SAN FRANCISCO (Reuters) - Signs that a long-awaited correction may have arrived on Wall Street will keep investors on edge on Monday after the S&P 500 closed off the week with its biggest percentage drop in two years.
The S&P 500 has slumped 3.89 percent since hitting a record high a week ago, trimming its gain in 2018 to 3.2 percent.
With the S&P surging more than 20 percent over the past year, selloffs like Friday’s 2.12 percent drop have become rare. No session last year suffered a loss of 2 percent or more, and 2016 had only four declines of that magnitude.
“Sentiment was getting a little frothy, and we were developing some complacency in the market. Now that complacency is coming out of the market,” said Keith Lerner, chief market strategist at Suntrust Advisory Services in Atlanta.
(Graphic: Steep drops a fading memory on Wall Street - reut.rs/2DV4II1)
Among S&P 500 sectors, energy led decliners for the week, down 6.4 percent. Telecom Services got off the lightest with a 1.28 percent loss over five days.
(Graphic: S&P 500 sectors' weekly percent dips - reut.rs/2DWeSrY)
Chesapeake Energy Corp, Tractor Supply Co and Harley-Davidson Inc were the S&P 500’s worst performers for the week, each down more than 13 percent.
(Graphic: S&P 500's biggest weekly percent winners and losers - reut.rs/2DVwCnl)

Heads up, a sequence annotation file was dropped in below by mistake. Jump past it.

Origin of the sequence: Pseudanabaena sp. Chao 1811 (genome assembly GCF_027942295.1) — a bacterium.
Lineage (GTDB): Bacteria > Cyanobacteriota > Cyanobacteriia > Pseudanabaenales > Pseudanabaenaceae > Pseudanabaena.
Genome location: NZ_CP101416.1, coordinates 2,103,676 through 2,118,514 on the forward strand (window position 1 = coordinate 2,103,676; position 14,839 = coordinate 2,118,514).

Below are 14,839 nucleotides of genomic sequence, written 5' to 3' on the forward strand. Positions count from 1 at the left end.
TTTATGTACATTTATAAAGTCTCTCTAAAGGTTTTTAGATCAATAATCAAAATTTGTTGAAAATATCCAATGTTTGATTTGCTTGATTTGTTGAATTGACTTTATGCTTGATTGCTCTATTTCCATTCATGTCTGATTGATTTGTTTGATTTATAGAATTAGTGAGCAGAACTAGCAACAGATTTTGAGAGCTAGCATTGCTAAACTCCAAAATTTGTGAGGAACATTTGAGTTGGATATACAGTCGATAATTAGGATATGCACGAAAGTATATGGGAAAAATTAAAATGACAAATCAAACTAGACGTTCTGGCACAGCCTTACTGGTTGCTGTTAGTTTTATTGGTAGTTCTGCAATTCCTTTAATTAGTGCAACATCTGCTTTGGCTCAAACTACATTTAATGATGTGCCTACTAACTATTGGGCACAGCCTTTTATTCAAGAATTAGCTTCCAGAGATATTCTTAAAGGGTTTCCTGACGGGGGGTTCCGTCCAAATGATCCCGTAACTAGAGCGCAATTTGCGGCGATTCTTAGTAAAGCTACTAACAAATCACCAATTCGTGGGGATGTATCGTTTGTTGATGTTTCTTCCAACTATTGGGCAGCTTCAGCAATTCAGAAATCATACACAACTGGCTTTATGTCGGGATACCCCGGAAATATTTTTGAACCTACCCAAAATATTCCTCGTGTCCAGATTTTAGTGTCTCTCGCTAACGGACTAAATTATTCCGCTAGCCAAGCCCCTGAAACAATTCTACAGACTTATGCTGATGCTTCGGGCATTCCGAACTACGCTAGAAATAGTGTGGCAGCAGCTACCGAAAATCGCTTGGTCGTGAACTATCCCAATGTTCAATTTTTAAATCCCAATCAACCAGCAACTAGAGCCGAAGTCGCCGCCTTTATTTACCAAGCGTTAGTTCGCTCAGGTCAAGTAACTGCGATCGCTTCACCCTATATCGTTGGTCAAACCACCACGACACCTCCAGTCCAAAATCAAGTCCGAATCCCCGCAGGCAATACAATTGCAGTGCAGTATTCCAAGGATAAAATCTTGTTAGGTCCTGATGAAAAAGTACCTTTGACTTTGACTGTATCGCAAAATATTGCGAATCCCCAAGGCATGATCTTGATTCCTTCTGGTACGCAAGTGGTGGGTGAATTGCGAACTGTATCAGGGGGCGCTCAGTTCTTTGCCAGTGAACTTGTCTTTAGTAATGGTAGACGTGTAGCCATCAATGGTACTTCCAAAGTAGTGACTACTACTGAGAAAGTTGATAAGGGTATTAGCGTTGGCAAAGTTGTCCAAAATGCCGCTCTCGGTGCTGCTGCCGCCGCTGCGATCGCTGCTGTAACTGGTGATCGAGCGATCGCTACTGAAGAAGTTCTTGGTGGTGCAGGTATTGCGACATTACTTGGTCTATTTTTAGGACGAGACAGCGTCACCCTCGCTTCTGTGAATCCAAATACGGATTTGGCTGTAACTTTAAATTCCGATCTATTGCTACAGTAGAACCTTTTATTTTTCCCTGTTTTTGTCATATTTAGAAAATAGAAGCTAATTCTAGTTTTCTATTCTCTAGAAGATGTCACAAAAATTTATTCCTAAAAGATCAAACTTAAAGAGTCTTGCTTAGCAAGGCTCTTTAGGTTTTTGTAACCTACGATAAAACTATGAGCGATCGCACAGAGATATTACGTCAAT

The number of declining U.S. stocks for the week reached more than 27,000, the most since at least July 2014.
(Graphic: U.S. weekly stock increases at lowest since at least July 2014 - reut.rs/2DVTAuy)
Fewer than 12,000 U.S. stocks advanced for the week, the lowest on Wall Street since at least July 2014.
(Graphic: U.S. weekly stocks hitting yearly lows at highest since 2016 - reut.rs/2DWPmD7)
The number of U.S. stocks hitting yearly lows this week reached 3,000, an amount not seen since 2016.
(Graphic: U.S. weekly stocks hitting yearly highs at lowest since Septembe - reut.rs/2EzHiZP)
Just over 2,500 U.S. stocks hit yearly highs this week, the lowest number since September.
(Graphic: No of U.S. stock issue declines by week - reut.rs/2EysbQq)
Investors next week will look cautiously to wrangling in Congress over the country’s finances.
“Working against the market is the Feb. 8, 2018 spending deadline, the upcoming debt limit issue (both Washington), and the speed of rising interest rates (which are still relatively low),” S&P Dow Jones Indices senior index analyst Howard Silverblatt wrote in a report.
Reporting by Noel Randewich; Editing by Matthew Lewis